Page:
The Citizenship Question Won’t Be on the 2020 Census. Here's What That Means for Dallas and Texas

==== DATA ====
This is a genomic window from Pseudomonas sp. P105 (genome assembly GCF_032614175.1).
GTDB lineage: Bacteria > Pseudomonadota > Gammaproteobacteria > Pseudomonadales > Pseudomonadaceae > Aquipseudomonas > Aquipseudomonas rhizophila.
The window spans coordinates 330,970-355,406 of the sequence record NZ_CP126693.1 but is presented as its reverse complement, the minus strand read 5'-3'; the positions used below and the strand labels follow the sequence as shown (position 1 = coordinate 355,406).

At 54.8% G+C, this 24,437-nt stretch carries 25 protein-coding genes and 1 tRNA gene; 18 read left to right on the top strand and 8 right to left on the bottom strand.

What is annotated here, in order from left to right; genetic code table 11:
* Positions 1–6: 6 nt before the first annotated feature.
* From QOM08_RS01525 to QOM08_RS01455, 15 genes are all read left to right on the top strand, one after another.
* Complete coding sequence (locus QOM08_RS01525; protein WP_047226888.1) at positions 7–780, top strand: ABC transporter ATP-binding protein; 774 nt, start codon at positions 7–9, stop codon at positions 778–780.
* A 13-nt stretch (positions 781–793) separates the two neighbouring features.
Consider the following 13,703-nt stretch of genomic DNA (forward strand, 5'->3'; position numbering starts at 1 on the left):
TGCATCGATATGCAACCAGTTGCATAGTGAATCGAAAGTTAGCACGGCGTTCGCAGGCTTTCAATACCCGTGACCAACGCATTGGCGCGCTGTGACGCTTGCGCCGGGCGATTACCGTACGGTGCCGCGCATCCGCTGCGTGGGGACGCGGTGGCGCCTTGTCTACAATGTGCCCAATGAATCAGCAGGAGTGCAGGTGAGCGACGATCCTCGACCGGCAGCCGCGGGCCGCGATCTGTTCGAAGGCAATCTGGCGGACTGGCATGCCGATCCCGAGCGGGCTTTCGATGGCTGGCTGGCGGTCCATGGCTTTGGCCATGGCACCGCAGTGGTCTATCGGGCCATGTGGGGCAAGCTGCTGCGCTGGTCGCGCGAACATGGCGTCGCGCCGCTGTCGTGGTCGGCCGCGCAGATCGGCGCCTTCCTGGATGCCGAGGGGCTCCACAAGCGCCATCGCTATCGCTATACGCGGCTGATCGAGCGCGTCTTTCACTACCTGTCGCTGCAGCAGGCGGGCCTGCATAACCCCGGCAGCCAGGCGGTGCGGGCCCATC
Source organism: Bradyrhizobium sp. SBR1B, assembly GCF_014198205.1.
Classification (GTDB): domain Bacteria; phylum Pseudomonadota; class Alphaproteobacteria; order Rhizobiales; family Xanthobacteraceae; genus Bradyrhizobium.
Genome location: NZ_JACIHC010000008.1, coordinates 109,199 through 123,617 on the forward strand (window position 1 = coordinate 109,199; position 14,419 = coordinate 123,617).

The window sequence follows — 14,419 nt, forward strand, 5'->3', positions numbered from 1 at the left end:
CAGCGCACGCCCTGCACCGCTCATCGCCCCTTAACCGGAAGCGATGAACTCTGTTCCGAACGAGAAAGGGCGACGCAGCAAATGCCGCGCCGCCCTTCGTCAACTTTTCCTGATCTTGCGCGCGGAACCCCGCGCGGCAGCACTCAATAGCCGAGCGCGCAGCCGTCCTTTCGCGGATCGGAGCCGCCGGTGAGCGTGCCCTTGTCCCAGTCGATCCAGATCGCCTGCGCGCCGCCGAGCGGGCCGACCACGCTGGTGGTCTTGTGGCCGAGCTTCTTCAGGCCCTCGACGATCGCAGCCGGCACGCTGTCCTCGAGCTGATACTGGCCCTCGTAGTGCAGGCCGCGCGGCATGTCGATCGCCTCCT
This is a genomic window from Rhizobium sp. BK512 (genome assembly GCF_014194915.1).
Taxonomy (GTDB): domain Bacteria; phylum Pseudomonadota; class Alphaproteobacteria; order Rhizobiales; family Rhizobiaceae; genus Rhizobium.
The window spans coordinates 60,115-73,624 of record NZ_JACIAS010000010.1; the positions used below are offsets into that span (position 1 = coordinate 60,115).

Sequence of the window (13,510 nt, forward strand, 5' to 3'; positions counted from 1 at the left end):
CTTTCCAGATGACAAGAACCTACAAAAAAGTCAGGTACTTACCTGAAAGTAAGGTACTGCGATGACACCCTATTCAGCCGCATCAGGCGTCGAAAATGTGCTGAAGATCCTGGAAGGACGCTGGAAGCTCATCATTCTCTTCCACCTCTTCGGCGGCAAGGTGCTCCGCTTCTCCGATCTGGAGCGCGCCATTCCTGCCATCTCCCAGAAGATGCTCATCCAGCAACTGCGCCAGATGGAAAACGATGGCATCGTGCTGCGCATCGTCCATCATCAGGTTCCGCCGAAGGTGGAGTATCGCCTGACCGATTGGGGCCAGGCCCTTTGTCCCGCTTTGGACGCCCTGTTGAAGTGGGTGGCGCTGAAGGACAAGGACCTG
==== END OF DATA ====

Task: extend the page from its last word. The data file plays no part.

Updated July 2 at 4 p.m. with Trump administration's decision to drop citizenship question“Is this person a citizen of the United States?”The Supreme Court ruled last week that the controversial question that has so far dominated the entire conversation around the decennial census may not be asked of every U.S. household next year. And on Tuesday afternoon, the Trump administration backed off its last-gasp efforts to delay the census to seek a new avenue to add the question. But even without the question’s presence, the Census Bureau still faces the possibility of undercounts, particularly of children, immigrants and communities of color.Chief Justice John Roberts sided with the court’s liberal wing in a 5-4 vote saying that the Trump administration’s explanation for adding the citizenship question didn’t match up with the paper trail. The question hasn’t been asked of all U.S. households since 1950.National and state nonprofit groups and politicians have argued for months now that the question could have led to immigrant families opting to not respond, leading to an undercount of Latinos, a group that has contributed significantly to Texas’ growth over the past 10 years. Here’s what the court's ruling and the Trump administration's could mean for Dallas and Texas as a whole:Advocates and Census Bureau still face uphill battleBoth national and local advocates have said that the mere possibility of citizenship status being asked was weighing on immigrant communities. Arturo Vargas, CEO of the National Association of Latino Elected and Appointed Officials Educational Fund, told the Dallas Morning News in May that his organization had been to community events where the citizenship question was “all they want to talk about.”   Continue reading...

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